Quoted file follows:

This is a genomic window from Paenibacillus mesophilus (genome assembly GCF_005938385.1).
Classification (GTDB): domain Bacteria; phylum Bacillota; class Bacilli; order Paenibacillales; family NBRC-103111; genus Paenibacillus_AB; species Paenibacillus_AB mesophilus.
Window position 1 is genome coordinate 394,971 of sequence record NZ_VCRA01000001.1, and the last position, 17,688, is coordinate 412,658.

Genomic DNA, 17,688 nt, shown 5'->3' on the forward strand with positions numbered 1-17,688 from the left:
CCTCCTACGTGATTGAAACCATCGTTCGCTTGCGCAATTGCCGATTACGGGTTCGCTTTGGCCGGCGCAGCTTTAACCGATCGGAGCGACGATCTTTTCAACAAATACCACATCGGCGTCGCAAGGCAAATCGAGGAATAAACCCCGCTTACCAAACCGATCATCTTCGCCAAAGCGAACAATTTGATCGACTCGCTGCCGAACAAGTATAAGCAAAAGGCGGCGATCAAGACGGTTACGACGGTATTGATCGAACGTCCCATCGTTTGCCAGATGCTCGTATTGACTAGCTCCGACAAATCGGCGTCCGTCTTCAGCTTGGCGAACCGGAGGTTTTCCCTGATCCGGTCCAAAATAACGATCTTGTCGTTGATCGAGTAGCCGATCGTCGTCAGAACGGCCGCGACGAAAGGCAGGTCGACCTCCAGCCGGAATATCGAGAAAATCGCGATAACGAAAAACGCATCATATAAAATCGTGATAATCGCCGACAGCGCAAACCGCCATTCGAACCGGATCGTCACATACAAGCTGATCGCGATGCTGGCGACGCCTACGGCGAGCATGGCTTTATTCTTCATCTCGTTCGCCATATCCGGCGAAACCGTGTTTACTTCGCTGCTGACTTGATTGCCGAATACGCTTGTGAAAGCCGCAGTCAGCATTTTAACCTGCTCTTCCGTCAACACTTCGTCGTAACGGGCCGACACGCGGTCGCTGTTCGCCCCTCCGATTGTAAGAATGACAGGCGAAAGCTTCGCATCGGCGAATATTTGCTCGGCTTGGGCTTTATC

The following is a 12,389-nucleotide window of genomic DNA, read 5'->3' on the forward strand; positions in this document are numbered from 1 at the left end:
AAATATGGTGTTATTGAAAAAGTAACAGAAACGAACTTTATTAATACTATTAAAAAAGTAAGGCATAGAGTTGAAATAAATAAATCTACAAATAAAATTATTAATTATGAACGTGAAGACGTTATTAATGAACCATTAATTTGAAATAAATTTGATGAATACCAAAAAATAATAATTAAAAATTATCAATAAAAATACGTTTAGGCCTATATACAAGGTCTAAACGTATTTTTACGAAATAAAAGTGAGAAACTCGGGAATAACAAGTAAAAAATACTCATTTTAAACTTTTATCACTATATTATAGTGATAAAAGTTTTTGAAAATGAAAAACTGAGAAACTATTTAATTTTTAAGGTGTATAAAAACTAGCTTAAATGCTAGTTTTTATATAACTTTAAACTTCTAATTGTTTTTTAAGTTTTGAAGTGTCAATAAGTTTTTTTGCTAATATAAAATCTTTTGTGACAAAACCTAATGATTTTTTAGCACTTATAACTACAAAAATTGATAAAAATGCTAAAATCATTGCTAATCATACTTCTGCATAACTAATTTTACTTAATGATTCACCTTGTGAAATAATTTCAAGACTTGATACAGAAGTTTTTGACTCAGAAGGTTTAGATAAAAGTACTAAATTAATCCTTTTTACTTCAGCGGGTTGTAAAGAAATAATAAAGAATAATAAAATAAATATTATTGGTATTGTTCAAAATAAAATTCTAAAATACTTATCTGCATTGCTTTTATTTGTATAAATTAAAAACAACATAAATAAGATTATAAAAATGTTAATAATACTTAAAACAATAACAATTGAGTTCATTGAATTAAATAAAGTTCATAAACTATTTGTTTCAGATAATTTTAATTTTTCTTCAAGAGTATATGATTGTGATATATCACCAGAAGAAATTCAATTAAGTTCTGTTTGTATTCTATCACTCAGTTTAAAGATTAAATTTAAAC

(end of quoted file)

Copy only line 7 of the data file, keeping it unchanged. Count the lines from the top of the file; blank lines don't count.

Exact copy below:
AAATATGGTGTTATTGAAAAAGTAACAGAAACGAACTTTATTAATACTATTAAAAAAGTAAGGCATAGAGTTGAAATAAATAAATCTACAAATAAAATTATTAATTATGAACGTGAAGACGTTATTAATGAACCATTAATTTGAAATAAATTTGATGAATACCAAAAAATAATAATTAAAAATTATCAATAAAAATACGTTTAGGCCTATATACAAGGTCTAAACGTATTTTTACGAAATAAAAGTGAGAAACTCGGGAATAACAAGTAAAAAATACTCATTTTAAACTTTTATCACTATATTATAGTGATAAAAGTTTTTGAAAATGAAAAACTGAGAAACTATTTAATTTTTAAGGTGTATAAAAACTAGCTTAAATGCTAGTTTTTATATAACTTTAAACTTCTAATTGTTTTTTAAGTTTTGAAGTGTCAATAAGTTTTTTTGCTAATATAAAATCTTTTGTGACAAAACCTAATGATTTTTTAGCACTTATAACTACAAAAATTGATAAAAATGCTAAAATCATTGCTAATCATACTTCTGCATAACTAATTTTACTTAATGATTCACCTTGTGAAATAATTTCAAGACTTGATACAGAAGTTTTTGACTCAGAAGGTTTAGATAAAAGTACTAAATTAATCCTTTTTACTTCAGCGGGTTGTAAAGAAATAATAAAGAATAATAAAATAAATATTATTGGTATTGTTCAAAATAAAATTCTAAAATACTTATCTGCATTGCTTTTATTTGTATAAATTAAAAACAACATAAATAAGATTATAAAAATGTTAATAATACTTAAAACAATAACAATTGAGTTCATTGAATTAAATAAAGTTCATAAACTATTTGTTTCAGATAATTTTAATTTTTCTTCAAGAGTATATGATTGTGATATATCACCAGAAGAAATTCAATTAAGTTCTGTTTGTATTCTATCACTCAGTTTAAAGATTAAATTTAAAC